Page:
I think starting at the why might be a good introduction. Why use body wash or soap? Most of us use it to clean our body. What makes something a soap or body wash? Well there are ingredients that are the base ingredients needed to cleanse your skin. Which should I use? Every skin type is different. There a few things you might like to decide before you buy one. Is your skin dry, oily, do you want a liquid soap, a bar soap. what scents do you like, and what do you want your body cleanser to do.
I would like as little ingredients as possible and don't want what I call bad chemicals in them. I have read many articles on "natural" soap and how they are chemical free. Well, I am also a nurse and know we are made up of chemicals and chemical reactions. It's how we stay alive. What I also know as a nurse is there are what I like to simply call good chemicals and bad chemicals. What is a chemical? It's anything made by the reaction of changing atoms or molecules. So, I think to clean your body you need to use a "chemical" to get rid of dirt, bacteria, sweat, and excess oil. I would prefer what I like to call a good chemical.
What does ingredients make up a natural soap? All you need is a fat or oil and lye. Liquid soaps have a few more ingredients. Most natural soaps have water, an oil, lye, essential oil, and a natural coloring. You need something to cleanse away the dirt and bad bacteria away from your skin. Dirt, oils, and bacteria don't just wash away with water, they need something to dissolve and remove them from your body. It's called a surfactant. Well what is it? Something called surface active substances like a detergent. Commonly used in skin care products, they lower the surface tension between two liquids in this case. Why do you use them in soaps? If you look at the ingredients notice oil and water? They don't mix. A surfactant will help them mix together and can work as detergents, thickener, emulsifier (keep all the ingredients mixed), and make foam, They also help distribute the soap on your skin. Some times there is a misconception detergents are bad. I don't think all detergents are bad. They have a purpose on your skin. To wash away the dirt, bacteria, sweat, and excess oils. The trick is to find a good detergent and have your soap or cleanser stay close to the pH of your skin. What I think is important is to use a gently detergent on your skin.
Most natural soap is made from a combination of oil, lye (which contains water and either sodium hydroxide or potassium hydroxide) and sometimes essential oils and natural colorings. Yes, I have tried some soaps advertising they are really all natural and only have a few ingredients. They turn to mush and and don't last very long. I feel like I wasted my hard earned money. I still want to be "natural" so what do I do? I have learned to recognize some of those chemical names look for natural detergents and chemicals in soap and body washes that don't mess up the pH too much. I also don't want a detergent that takes away all my body oils. I think it will just dry out my skin too much then I have to use lotion all the time to put back the oils and it becomes a viscous cycle. What do I want to see in a soap or body wash? Minimal ingredients that have a purpose.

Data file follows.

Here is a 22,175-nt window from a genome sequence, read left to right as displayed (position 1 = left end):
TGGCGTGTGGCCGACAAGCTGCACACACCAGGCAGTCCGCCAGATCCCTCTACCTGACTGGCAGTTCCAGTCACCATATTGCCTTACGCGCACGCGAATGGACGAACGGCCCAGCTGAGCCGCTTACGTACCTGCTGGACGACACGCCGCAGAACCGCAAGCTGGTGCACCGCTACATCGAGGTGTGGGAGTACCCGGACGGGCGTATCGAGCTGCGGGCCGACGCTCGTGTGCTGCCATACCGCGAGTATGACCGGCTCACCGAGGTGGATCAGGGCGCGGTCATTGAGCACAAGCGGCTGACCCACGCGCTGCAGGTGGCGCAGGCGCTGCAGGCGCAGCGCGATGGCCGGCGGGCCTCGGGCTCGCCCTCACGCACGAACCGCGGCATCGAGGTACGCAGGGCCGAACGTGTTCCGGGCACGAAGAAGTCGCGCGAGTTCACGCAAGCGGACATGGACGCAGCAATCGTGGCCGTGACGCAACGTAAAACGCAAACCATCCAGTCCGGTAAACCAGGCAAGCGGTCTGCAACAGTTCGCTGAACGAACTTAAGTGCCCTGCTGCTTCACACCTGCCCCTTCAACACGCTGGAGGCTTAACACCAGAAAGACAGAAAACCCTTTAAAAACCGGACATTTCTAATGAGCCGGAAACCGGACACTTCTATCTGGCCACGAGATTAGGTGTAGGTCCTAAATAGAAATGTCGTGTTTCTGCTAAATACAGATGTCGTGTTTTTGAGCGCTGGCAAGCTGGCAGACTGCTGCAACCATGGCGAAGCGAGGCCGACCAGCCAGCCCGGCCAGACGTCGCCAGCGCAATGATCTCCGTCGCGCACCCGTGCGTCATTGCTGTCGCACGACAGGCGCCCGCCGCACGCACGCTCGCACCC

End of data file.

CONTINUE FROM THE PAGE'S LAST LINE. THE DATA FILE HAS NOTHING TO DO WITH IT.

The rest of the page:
Lets look at some ingredients in body washes. Many manufacturers of don't actually list all the ingredients. Look at the label on some products and you will just see "fragrances". Not sure I can trust a product that doesn't tell me what that fragrance is and how it's made. Lulu's Thyme and Essentials body wash list every ingredient and fragrance. The ingredients are listed in order of weight. So, you will have the most of the first ingredient. I will use our Tea Tree and Lemon Body Wash for example. What's in it? Water (kind of a no brainer), organic potassium cocoate, organic potassium oleate, decyl glucoside, organic glycerin, benzyl alcohol, potassium citrate, sodium chloride, citric acid, tea tree essential oil, and lemon essential oil. All our organic ingredients are certified organic. I do use them. All those chemical names can be a little scary right? Let me break them down for you. They are all needed for a decent body wash. I don't think water needs any explanation and it is the main ingredient in our liquid soap. You will notice the essential oils are last. They are concentrated and you don't need a lot. Lets go through those chemicals: